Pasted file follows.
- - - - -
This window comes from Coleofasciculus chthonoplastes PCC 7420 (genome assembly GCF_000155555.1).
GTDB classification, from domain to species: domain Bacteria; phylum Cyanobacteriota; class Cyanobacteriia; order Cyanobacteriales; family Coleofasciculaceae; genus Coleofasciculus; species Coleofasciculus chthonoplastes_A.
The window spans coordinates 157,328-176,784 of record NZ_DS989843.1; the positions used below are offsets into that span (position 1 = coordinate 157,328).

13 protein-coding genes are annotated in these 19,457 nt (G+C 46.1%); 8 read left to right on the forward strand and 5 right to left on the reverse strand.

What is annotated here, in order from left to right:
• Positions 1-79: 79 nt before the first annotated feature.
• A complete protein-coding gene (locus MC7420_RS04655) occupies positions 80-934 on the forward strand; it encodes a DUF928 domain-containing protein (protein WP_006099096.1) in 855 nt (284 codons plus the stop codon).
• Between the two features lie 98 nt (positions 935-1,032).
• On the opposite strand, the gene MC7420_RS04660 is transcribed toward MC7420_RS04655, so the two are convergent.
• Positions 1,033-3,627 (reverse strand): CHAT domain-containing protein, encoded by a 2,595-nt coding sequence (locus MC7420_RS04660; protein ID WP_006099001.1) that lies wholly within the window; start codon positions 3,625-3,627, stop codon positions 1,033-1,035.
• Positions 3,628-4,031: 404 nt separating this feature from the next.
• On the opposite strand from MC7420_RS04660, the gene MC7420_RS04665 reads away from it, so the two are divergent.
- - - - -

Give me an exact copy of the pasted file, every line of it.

This window comes from Coleofasciculus chthonoplastes PCC 7420 (genome assembly GCF_000155555.1).
GTDB classification, from domain to species: domain Bacteria; phylum Cyanobacteriota; class Cyanobacteriia; order Cyanobacteriales; family Coleofasciculaceae; genus Coleofasciculus; species Coleofasciculus chthonoplastes_A.
The window spans coordinates 157,328-176,784 of record NZ_DS989843.1; the positions used below are offsets into that span (position 1 = coordinate 157,328).

13 protein-coding genes are annotated in these 19,457 nt (G+C 46.1%); 8 read left to right on the forward strand and 5 right to left on the reverse strand.

What is annotated here, in order from left to right:
• Positions 1-79: 79 nt before the first annotated feature.
• A complete protein-coding gene (locus MC7420_RS04655) occupies positions 80-934 on the forward strand; it encodes a DUF928 domain-containing protein (protein WP_006099096.1) in 855 nt (284 codons plus the stop codon).
• Between the two features lie 98 nt (positions 935-1,032).
• On the opposite strand, the gene MC7420_RS04660 is transcribed toward MC7420_RS04655, so the two are convergent.
• Positions 1,033-3,627 (reverse strand): CHAT domain-containing protein, encoded by a 2,595-nt coding sequence (locus MC7420_RS04660; protein ID WP_006099001.1) that lies wholly within the window; start codon positions 3,625-3,627, stop codon positions 1,033-1,035.
• Positions 3,628-4,031: 404 nt separating this feature from the next.
• On the opposite strand from MC7420_RS04660, the gene MC7420_RS04665 reads away from it, so the two are divergent.